Transportation and Infrastructure
Climate change poses challenges to transportation and stormwater systems in the Midwest. Annual precipitation in the region has increased by 5 percent to 15 percent from the first half of the last century; winter and spring precipitation contribute to regional flood risk and are projected to increase by up to 30 percent by the end of this century. Heavy precipitation events in the Midwest have increased in frequency and intensity since 1901 and are projected to continue to increase through this century.
Extreme precipitation events can overwhelm stormwater sewage systems, disrupt transportation networks, and cause damage to infrastructure and property. In metropolitan areas with older sewer systems that combine sanitary sewage with stormwater, extreme rain can result in the release of raw sewage into rivers and streams, posing both health and ecological risks. These releases pose challenges to major sources of drinking water, including the Mississippi River and the Great Lakes. The U.S. Environmental Protection Agency (EPA) estimates that the cost of adapting urban stormwater systems to handle more intense and frequent storms in the Midwest could exceed $480 million per year (in 2015 dollars) by the end of the century.
Extreme precipitation events affect transportation systems, as heavy rainstorms can result in the temporary closure of roadways. In addition, faster streamflow caused by extreme precipitation can erode the bases of bridges, a condition known as scour. The EPA estimates that the annual cost of maintaining current levels of service on bridges in the face of increased scour damage could reach approximately $400 million in the year 2050. Heavy precipitation also affects the operation of roadways by reducing safety and capacity while increasing travel times. Projected increases in the number of extreme precipitation events are linked to an increased risk of traffic accidents.
The country’s two largest rivers, the Mississippi and the Missouri, flow through the Midwest. Riverine flooding can cause loss of life, as well as significant property damage. River floods have caused the closure of interstate highways in the Midwest and temporary inundation of secondary roads. High water also disrupts barge traffic on the Mississippi River. Average annual damages from heightened flooding risk in the Midwest are projected to be more than $500 million (in 2015 dollars) by 2050.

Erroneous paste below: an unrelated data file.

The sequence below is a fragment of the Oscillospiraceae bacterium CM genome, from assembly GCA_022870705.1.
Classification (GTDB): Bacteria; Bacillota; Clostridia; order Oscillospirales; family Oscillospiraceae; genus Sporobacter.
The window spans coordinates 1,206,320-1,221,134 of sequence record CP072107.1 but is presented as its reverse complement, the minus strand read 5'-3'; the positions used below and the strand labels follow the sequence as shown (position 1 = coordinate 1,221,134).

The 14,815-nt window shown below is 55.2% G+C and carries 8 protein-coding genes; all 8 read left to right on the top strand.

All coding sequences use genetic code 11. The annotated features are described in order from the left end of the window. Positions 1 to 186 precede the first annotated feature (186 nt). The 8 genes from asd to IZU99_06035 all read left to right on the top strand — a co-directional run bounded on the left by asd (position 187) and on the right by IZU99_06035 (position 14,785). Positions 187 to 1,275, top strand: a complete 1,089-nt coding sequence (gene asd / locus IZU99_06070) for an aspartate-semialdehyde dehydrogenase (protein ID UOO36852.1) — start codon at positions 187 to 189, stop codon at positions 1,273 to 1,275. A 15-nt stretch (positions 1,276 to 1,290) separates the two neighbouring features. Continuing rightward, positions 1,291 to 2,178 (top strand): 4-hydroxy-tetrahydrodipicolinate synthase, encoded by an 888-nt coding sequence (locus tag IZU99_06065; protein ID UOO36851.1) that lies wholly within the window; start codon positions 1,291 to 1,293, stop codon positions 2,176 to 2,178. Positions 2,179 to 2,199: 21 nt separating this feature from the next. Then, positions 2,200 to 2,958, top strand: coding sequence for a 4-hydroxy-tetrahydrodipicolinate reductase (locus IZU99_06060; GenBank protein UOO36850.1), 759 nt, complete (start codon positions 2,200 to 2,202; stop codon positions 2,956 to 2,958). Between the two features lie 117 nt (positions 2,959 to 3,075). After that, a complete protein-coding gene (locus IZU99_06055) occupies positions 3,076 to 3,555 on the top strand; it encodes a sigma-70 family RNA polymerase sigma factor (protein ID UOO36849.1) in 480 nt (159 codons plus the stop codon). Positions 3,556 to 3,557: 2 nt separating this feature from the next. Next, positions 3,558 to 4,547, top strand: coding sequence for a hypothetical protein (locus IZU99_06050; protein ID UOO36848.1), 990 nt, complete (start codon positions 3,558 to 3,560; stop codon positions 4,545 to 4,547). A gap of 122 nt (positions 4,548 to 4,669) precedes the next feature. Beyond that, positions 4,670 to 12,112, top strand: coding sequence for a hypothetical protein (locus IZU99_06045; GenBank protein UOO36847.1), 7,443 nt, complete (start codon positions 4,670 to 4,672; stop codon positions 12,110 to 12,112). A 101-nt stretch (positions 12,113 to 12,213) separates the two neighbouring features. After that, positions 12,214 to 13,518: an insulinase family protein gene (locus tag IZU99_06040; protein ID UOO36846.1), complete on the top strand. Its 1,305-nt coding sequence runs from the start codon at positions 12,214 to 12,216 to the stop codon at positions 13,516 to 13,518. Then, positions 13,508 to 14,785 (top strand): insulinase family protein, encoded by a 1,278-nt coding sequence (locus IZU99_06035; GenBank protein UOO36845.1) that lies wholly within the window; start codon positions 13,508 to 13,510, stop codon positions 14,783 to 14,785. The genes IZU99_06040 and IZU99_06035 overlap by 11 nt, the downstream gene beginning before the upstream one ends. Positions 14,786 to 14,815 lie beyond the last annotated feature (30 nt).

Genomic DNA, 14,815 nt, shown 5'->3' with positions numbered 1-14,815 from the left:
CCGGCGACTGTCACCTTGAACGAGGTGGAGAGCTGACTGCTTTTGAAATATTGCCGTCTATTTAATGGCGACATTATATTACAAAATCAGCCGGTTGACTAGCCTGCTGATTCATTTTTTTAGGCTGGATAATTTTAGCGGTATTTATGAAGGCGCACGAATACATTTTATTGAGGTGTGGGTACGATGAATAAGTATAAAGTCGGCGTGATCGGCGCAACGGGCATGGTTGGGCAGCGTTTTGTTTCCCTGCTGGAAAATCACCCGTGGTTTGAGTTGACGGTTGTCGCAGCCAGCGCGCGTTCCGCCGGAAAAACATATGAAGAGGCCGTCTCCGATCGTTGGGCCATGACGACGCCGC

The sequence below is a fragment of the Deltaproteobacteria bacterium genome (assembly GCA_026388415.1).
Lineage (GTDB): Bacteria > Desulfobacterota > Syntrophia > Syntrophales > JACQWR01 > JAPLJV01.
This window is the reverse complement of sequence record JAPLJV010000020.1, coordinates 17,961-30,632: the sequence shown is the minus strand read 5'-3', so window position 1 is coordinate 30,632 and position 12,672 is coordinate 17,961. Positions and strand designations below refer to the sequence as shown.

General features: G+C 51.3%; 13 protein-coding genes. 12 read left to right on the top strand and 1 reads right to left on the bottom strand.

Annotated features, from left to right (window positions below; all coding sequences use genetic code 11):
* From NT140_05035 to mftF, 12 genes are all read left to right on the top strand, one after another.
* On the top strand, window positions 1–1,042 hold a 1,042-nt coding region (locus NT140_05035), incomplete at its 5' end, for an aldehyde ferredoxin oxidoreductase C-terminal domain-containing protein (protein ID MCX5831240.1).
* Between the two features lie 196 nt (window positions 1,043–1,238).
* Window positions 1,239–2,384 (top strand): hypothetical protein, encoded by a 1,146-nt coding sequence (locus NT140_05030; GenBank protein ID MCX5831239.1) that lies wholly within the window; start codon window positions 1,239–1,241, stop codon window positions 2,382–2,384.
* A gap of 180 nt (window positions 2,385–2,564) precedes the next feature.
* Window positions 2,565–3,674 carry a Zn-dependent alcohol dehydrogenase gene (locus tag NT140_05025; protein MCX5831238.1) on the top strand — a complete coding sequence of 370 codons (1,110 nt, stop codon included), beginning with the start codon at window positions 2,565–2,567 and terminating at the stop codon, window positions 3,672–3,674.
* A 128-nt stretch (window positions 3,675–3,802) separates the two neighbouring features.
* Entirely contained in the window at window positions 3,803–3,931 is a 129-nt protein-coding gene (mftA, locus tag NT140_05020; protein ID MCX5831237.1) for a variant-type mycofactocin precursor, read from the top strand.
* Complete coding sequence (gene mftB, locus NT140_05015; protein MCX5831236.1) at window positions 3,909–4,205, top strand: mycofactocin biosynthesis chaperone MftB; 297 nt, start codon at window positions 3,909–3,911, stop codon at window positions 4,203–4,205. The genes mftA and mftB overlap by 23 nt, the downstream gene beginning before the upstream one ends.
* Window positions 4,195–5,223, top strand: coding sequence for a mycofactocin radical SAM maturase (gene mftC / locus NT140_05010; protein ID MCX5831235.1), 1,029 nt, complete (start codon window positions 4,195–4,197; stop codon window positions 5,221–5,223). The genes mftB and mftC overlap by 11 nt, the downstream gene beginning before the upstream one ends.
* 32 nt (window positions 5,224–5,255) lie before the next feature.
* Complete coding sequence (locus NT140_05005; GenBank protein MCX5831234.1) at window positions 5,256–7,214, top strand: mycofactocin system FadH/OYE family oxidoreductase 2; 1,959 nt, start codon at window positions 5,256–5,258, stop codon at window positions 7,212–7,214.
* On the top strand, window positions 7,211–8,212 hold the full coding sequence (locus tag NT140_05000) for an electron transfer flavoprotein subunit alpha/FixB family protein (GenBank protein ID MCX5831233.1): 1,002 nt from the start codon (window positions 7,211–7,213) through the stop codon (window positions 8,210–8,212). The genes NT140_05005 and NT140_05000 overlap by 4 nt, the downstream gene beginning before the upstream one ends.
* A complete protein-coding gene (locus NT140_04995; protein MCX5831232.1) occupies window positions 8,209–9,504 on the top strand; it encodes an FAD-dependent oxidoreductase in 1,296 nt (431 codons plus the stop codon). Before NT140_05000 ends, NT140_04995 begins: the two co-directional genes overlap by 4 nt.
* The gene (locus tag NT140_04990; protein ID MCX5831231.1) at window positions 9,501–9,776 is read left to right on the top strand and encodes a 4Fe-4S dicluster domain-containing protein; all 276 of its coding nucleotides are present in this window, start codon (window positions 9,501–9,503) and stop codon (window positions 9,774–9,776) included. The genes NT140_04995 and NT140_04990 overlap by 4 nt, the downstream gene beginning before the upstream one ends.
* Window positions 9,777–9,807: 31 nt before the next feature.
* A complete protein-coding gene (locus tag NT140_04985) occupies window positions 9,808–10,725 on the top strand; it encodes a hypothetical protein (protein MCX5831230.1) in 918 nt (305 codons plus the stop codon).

In addition, when drought conditions exist along major river corridors like the Mississippi River, the impacts are global, affecting livestock production and food prices worldwide. For example, the 2012 drought in the central U.S. closed the Mississippi River at least three times that summer, resulting in significant food and economic losses due to reductions in barge traffic, the volume of goods carried, and jobs in the tugboat industry.
Extreme heat creates material stress on road pavements, bridge expansion joints, and railroad tracks. Milder winter temperatures, however, may partially offset these damages by reducing the amount of rutting caused by the freeze-thaw cycle. Even taking milder winters into account, the EPA estimates that higher temperatures associated with unmitigated climate change could result in approximately $6 billion annually in added road maintenance costs and over $1 billion in impacts to rail transportation by 2090 (in 2015 dollars).
Green infrastructure—the use of plants and open space to manage stormwater—helps Midwestern communities become more resilient to impacts from heavy precipitation. Rain gardens and other planted landscape elements collect and filter rainwater in the soil, slowing runoff into sewer systems. Permeable pavements on parking lots allow the soil to store water. Planted trees next to roadways and preservation of wetlands provide important stormwater management benefits. Some types of green infrastructure, including urban trees and green roofs, contribute to climate change mitigation by acting as carbon sinks.
Road access is a critical concern during a crisis, particularly transportation to and from critical facilities such as hospitals. One adaptation strategy is to assure that multiple routes to and from such facilities are identified.
The preceding text is excerpted and abridged from the report Impacts, Risks, and Adaptation in the United States: Fourth National Climate Assessment, Volume II (Chapter 21, Midwest) and The Impacts of Climate Change on Human Health in the United States: A Scientific Assessment (Case Study: Extreme Drought and the Mississippi River, 2012).